New York City has a dandy opinion of itself, as well it ought in many respects, but no one should fool himself that the exuberance and flair we see in so many facets of life here extend to the political culture. Sometimes New York still innovates and leads—the Giuliani administration and crime reduction, say—but mostly, it’s a culture that sets low expectations and meets them with astonishing consistency.
If the word Albany started rolling around in your brain-pan during the preceding paragraph, well, there’s a reason for that (and if it didn’t, it’s only because, like a lot of people, you quit caring). In Albany, the expectations are lower still. In Albany, even more than in our city, a politics of gesture stands in for a politics of real accomplishment. This is so for a lot of reasons, but the chief one is surely this: Since most people pay no attention, Albany can do whatever it does, or doesn’t, want.
So, when George Pataki stood with John McCain at Sagamore Hill recently, the gesture, or the idea, from the Pataki operation’s end was to lead tuned-out voters to think the following: McCain—likable, moderate, maverick. Pataki—likable, moderate, maverick. No doubt this worked on a lot of people. The truth, of course, is that the two men are as completely opposite as opposites can be. The dailies, in their coverage of the event, properly lampooned the governor, bringing up the fact that Pataki had maneuvered in 2000 to keep McCain off the presidential-primary ballot in the state, a thrust that prompted McCain’s parry of calling him “Comrade Pataki.” But the contrast is even more stark than that, as we can see by comparing the two men’s records on McCain’s signature issue.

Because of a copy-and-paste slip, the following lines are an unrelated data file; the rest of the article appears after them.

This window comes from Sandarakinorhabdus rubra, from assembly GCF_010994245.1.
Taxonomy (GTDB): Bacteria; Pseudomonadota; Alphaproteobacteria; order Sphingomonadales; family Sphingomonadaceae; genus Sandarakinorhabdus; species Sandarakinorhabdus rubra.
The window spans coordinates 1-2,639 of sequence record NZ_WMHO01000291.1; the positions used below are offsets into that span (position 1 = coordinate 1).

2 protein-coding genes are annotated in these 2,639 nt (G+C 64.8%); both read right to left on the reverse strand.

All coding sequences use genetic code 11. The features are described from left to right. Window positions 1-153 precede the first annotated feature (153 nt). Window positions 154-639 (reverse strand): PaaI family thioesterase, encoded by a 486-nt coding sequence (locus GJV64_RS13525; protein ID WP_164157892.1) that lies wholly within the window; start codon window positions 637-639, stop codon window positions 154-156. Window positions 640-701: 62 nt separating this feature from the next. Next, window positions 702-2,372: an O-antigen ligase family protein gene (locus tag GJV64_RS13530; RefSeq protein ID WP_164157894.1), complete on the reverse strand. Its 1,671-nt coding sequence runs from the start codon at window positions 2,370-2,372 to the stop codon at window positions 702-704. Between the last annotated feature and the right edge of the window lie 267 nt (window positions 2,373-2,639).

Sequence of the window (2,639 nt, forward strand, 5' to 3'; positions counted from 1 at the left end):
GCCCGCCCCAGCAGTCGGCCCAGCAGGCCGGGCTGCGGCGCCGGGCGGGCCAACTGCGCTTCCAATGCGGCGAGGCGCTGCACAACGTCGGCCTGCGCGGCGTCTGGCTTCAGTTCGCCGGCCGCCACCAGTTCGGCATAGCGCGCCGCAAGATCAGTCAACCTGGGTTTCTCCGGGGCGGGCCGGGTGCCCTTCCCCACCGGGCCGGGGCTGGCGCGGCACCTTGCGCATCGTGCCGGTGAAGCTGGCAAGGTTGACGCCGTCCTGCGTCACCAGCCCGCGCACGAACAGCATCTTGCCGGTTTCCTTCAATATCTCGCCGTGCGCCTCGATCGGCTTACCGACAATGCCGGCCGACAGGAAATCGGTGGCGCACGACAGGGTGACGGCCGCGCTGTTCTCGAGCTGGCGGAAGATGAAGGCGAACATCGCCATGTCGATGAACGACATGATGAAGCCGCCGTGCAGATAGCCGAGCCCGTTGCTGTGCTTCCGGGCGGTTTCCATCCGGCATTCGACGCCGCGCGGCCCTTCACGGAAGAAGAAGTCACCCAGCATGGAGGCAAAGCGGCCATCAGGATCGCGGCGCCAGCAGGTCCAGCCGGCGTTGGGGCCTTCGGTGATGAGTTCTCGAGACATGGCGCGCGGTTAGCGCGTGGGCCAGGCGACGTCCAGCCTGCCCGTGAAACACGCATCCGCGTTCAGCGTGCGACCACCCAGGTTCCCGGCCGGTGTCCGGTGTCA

When Pataki beat Mario Cuomo in 1994, campaign-finance reform was one of the furthest things from his mind. With Al D’Amato’s help, he raked in bazillions. He established a secret, $2.6 million campaign fund to pay for his inaugural gala—names of corporate donors and amounts of donations not revealed. Later, a local Hungarian-American chamber of commerce paid for a Pataki overseas trip and, no doubt by sheer coincidence, ended up getting rent-free office space in the World Trade Center. Finally, to make life harder for busybody reporters, Pataki even went so far as to list his contributors in alphabetical order by first name.
But over time he sidled toward the center, seeking the approval of Democrats, and of their secular bible, the Times. The approval came, but not without a price, so when the Times endorsed Pataki’s reelection in 1998, it also complained that the governor had done nada about campaign-finance issues, and it warned: “This endorsement comes with a major reservation about his financial record and a promise to pester him relentlessly to become a force for legislative and campaign reform.”